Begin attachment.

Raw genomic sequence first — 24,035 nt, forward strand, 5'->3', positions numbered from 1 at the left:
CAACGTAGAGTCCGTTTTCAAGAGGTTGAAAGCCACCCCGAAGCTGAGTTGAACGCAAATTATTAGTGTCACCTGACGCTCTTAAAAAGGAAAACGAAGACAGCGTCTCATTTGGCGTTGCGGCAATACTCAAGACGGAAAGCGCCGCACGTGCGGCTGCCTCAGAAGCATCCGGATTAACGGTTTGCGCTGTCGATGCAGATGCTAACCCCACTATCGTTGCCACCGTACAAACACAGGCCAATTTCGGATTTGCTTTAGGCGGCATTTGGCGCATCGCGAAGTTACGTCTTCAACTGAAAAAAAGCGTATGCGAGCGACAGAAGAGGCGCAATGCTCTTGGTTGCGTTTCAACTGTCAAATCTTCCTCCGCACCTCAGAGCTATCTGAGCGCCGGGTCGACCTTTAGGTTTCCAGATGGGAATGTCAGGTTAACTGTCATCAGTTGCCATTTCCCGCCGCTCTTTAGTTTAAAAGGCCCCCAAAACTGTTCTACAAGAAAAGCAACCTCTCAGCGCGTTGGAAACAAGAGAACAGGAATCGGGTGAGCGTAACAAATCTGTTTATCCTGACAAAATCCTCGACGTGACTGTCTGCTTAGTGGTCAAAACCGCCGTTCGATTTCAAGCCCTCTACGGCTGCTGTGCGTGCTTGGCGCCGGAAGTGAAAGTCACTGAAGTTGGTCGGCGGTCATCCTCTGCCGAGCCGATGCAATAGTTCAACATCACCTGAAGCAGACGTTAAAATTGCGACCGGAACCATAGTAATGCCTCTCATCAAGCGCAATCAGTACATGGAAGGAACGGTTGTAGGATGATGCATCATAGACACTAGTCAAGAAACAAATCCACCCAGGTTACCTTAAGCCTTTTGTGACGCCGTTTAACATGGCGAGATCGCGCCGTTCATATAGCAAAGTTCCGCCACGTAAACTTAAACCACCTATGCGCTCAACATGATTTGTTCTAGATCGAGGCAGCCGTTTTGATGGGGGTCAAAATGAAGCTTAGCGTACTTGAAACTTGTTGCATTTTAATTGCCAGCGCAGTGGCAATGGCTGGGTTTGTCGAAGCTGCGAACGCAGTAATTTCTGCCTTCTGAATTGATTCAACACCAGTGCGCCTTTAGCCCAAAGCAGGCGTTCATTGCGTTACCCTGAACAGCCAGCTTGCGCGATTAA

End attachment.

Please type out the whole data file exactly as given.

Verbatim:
Raw genomic sequence first — 24,035 nt, forward strand, 5'->3', positions numbered from 1 at the left:
CAACGTAGAGTCCGTTTTCAAGAGGTTGAAAGCCACCCCGAAGCTGAGTTGAACGCAAATTATTAGTGTCACCTGACGCTCTTAAAAAGGAAAACGAAGACAGCGTCTCATTTGGCGTTGCGGCAATACTCAAGACGGAAAGCGCCGCACGTGCGGCTGCCTCAGAAGCATCCGGATTAACGGTTTGCGCTGTCGATGCAGATGCTAACCCCACTATCGTTGCCACCGTACAAACACAGGCCAATTTCGGATTTGCTTTAGGCGGCATTTGGCGCATCGCGAAGTTACGTCTTCAACTGAAAAAAAGCGTATGCGAGCGACAGAAGAGGCGCAATGCTCTTGGTTGCGTTTCAACTGTCAAATCTTCCTCCGCACCTCAGAGCTATCTGAGCGCCGGGTCGACCTTTAGGTTTCCAGATGGGAATGTCAGGTTAACTGTCATCAGTTGCCATTTCCCGCCGCTCTTTAGTTTAAAAGGCCCCCAAAACTGTTCTACAAGAAAAGCAACCTCTCAGCGCGTTGGAAACAAGAGAACAGGAATCGGGTGAGCGTAACAAATCTGTTTATCCTGACAAAATCCTCGACGTGACTGTCTGCTTAGTGGTCAAAACCGCCGTTCGATTTCAAGCCCTCTACGGCTGCTGTGCGTGCTTGGCGCCGGAAGTGAAAGTCACTGAAGTTGGTCGGCGGTCATCCTCTGCCGAGCCGATGCAATAGTTCAACATCACCTGAAGCAGACGTTAAAATTGCGACCGGAACCATAGTAATGCCTCTCATCAAGCGCAATCAGTACATGGAAGGAACGGTTGTAGGATGATGCATCATAGACACTAGTCAAGAAACAAATCCACCCAGGTTACCTTAAGCCTTTTGTGACGCCGTTTAACATGGCGAGATCGCGCCGTTCATATAGCAAAGTTCCGCCACGTAAACTTAAACCACCTATGCGCTCAACATGATTTGTTCTAGATCGAGGCAGCCGTTTTGATGGGGGTCAAAATGAAGCTTAGCGTACTTGAAACTTGTTGCATTTTAATTGCCAGCGCAGTGGCAATGGCTGGGTTTGTCGAAGCTGCGAACGCAGTAATTTCTGCCTTCTGAATTGATTCAACACCAGTGCGCCTTTAGCCCAAAGCAGGCGTTCATTGCGTTACCCTGAACAGCCAGCTTGCGCGATTAA